Long considered an American comfort food staple, the Sloppy Joe origin story may have its beginnings a little further south, with a little help from another American legend.
Sloppy Joes became popular in the 1930s as a way for families to stretch their food a bit. Inexpensive cuts of meat combined with a tomato sauce and fillers like onion could feed a lot of people, especially when you served it on bread for a complete meal. It helps that the sandwich is popular with all ages. Even today, the Sloppy Joe is considered a budget-friendly and kid-friendly food.
However, it started off with a different purpose. The combo of meat and bread is good for soaking up a round of day drinking, so Havana, Cuba, bar owner José García created a handheld version of ropa vieja to serve to his tipsy customers. The story goes that García's establishment was so messy that patrons started to refer to him as "Sloppy Joe," a name which stuck to the sandwich as well.
The name jumped over to the United States when Ernest Hemingway, who was said to frequent the Havana club, brought the sandwich concept to his favorite bar in Key West and suggested the bar change its name to honor the Cuban original (it also worked because the bar was owned by Joe Russell). Sloppy Joe's in Key West still serves tens of thousands of the sandwiches every year.
There's another version of the story, though, that takes us up north. Loose meat sandwiches have long been popular in the northern mid-west region of the United States, and sometime in the '20s or '30s a Sioux City, Iowa, diner cook named Joe introduced tomato sauce to the loose meat mix, creating the "sloppy joe" sandwich.
Regardless of where it started (and it's possible that both stories could be true), the sandwich with the sweet and tangy sauce is a tried and true favorite. It also goes by other names in different parts of the U.S. Sloppy Janes (Central Minnesota), Dynamites (Northern Rhode Island), Tavern Sandwiches (Iowa), and Slushburgers (Upper Midwest and North Dakota) are what you might be offered if you're looking for this classic sandwich.
Whatever it was called, the sandwich became such a fixture in home dinner rotation that ConAgra Foods and Hunt's (the ketchup maker) introduced Manwich in 1969. With a tagline that said "A sandwich is a sandwich, but a Manwich is a meal," cooks could simply mix the canned sauce with browned meat and serve. The canned sauce is still popular today. In fact, Manwich is even on Twitter as a "Sloppy Joe enthusiast, mealtime solutionist."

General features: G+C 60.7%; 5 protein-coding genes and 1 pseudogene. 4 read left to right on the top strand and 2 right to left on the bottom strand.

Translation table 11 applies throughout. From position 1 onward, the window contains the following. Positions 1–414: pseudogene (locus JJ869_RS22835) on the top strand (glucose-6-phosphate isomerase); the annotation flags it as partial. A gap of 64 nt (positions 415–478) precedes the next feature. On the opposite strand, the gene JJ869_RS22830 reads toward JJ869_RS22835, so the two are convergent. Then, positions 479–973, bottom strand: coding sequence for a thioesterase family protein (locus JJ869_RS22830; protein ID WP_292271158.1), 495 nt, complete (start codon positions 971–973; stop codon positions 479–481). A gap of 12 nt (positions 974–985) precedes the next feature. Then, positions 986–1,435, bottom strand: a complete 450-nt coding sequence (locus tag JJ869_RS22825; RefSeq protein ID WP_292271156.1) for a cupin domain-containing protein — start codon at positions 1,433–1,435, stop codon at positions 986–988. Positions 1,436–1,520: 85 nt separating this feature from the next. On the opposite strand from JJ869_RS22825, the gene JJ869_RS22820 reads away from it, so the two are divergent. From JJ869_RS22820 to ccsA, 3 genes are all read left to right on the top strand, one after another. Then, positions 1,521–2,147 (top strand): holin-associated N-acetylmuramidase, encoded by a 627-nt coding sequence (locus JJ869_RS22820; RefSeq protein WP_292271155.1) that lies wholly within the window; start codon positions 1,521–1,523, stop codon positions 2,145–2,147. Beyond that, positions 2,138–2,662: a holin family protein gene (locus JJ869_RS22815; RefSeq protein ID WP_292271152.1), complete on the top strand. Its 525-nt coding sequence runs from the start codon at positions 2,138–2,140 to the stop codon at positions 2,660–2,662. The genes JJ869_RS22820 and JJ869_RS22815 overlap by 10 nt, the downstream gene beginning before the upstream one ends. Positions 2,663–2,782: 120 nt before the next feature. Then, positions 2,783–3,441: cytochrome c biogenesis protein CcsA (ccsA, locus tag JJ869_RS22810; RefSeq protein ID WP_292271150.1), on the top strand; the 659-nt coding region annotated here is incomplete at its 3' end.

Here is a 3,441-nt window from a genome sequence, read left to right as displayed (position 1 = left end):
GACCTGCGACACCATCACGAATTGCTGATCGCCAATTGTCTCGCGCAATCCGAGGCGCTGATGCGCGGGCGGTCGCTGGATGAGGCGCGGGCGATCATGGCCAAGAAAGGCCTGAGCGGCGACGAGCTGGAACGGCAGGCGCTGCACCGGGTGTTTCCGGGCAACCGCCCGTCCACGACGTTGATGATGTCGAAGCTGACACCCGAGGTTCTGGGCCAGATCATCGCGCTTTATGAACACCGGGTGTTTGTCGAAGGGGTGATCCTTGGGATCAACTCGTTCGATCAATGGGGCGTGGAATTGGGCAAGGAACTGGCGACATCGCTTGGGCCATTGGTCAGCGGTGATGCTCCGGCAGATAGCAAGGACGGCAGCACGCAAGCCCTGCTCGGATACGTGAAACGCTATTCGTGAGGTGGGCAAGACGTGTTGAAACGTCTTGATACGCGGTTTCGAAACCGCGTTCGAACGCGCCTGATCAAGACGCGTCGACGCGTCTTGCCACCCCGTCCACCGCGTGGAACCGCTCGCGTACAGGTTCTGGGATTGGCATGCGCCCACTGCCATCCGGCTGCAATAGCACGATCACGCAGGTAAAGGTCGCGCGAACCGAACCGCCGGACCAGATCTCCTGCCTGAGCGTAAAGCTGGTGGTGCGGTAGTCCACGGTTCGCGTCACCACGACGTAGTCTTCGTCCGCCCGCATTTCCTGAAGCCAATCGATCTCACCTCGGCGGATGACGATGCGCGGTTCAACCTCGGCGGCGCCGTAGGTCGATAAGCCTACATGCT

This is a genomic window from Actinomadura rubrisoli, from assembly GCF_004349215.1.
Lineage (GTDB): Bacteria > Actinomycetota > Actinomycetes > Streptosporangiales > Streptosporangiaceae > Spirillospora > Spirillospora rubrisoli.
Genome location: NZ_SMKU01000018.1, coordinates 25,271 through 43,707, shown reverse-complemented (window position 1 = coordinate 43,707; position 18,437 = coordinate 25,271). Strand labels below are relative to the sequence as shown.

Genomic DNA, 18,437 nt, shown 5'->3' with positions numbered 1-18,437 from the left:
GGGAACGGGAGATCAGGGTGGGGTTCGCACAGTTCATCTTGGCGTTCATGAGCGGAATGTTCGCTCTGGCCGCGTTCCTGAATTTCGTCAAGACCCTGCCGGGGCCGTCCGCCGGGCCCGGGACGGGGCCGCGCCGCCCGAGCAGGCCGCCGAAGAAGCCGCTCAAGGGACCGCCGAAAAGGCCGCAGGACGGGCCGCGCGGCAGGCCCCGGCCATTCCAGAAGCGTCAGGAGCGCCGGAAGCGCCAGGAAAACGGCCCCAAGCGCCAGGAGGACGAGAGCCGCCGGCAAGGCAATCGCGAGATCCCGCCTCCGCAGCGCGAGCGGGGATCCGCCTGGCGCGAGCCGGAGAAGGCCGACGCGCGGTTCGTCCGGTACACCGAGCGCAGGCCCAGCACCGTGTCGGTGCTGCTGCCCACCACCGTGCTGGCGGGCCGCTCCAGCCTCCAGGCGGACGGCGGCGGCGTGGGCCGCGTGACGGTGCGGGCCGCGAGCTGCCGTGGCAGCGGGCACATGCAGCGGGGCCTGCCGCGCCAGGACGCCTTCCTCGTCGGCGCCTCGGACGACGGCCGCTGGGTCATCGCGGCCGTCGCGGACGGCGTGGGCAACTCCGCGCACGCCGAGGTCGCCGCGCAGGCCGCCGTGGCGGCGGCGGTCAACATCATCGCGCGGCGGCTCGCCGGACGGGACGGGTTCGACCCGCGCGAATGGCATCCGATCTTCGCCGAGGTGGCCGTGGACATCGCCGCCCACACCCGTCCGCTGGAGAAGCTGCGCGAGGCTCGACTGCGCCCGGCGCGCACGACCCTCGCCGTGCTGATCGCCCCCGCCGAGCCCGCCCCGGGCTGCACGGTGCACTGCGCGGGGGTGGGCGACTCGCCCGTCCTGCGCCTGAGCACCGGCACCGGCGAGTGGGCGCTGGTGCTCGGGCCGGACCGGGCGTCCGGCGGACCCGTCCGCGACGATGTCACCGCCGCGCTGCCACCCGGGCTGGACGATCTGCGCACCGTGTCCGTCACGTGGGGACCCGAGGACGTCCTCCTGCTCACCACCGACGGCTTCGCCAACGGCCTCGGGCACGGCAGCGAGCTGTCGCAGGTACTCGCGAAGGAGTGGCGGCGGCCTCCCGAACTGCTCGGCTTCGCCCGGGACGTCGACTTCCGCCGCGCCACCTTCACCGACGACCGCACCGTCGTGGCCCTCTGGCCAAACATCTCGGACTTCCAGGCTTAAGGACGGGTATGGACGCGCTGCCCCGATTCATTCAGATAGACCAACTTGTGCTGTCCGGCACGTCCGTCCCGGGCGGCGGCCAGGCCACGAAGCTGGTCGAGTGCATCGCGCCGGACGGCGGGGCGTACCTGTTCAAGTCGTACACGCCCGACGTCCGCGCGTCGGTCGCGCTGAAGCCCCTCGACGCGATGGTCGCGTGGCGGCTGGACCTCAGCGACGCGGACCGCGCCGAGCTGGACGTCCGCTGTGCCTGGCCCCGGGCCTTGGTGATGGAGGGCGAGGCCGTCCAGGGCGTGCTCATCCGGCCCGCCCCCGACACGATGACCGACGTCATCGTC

The Sloppy Joe is something of a blank slate sandwich. You can swap spices, add vegetables, change out the hamburger bun, and even use ground turkey instead of ground beef. You can make the sauce less sweet or change the brown sugar out for honey or a sugar substitute. How you cook it is flexible, too. You can make it in a Crock-Pot or slow cooker if you need a hands-off approach, or in a large skillet for a meal that doesn't require much cook time. The versatility makes it a good basic recipe to have in your repertoire and a fun dish to experiment with. Try serving it as a Sloppy Joe hot dog or taco, or turn it into a casserole. However you make it, Sloppy Joes are good eats.
We've got three Sloppy Joes recipes for you, all classics that make meal time easy and fun.
Best Homemade Sloppy Joe
The best Sloppy Joe recipe is the classic version, but with a sauce that's way better than the canned stuff. Using all natural ingredients, you can whip up the homemade sauce in the time it takes to brown the ground beef. Then mix the sauce with the meat and you've made dinner in no time flat. Plus, if you're looking for a way to pack a few more veggies into dinner, this recipe makes it easy to include (or hide, for picky eaters) those.
Get the recipe here.
Asian Style Sloppy Joe
Take the basic foundation of a Sloppy Joe sauce and you can give it almost any kind of twist you like. In this Asian style sandwich, swap the traditional green bell pepper and Worcestershire sauce for chili garlic paste, hoisin sauce, ginger, and lime juice. Plus, top the Sloppy Joe meat with an Asian style slaw for extra crunch and taste.
Get the recipe here.
Tex Mex Sloppy Joe
Of course, there's a Tex Mex version of a Sloppy Joe sandwich. This Sloppy Joe recipe reads a little like a good chili that you cook a bit less, then serve on buns topped with guacamole and maybe some jalapeños, onion, and queso fresco. Yes, please.
Get the recipe here.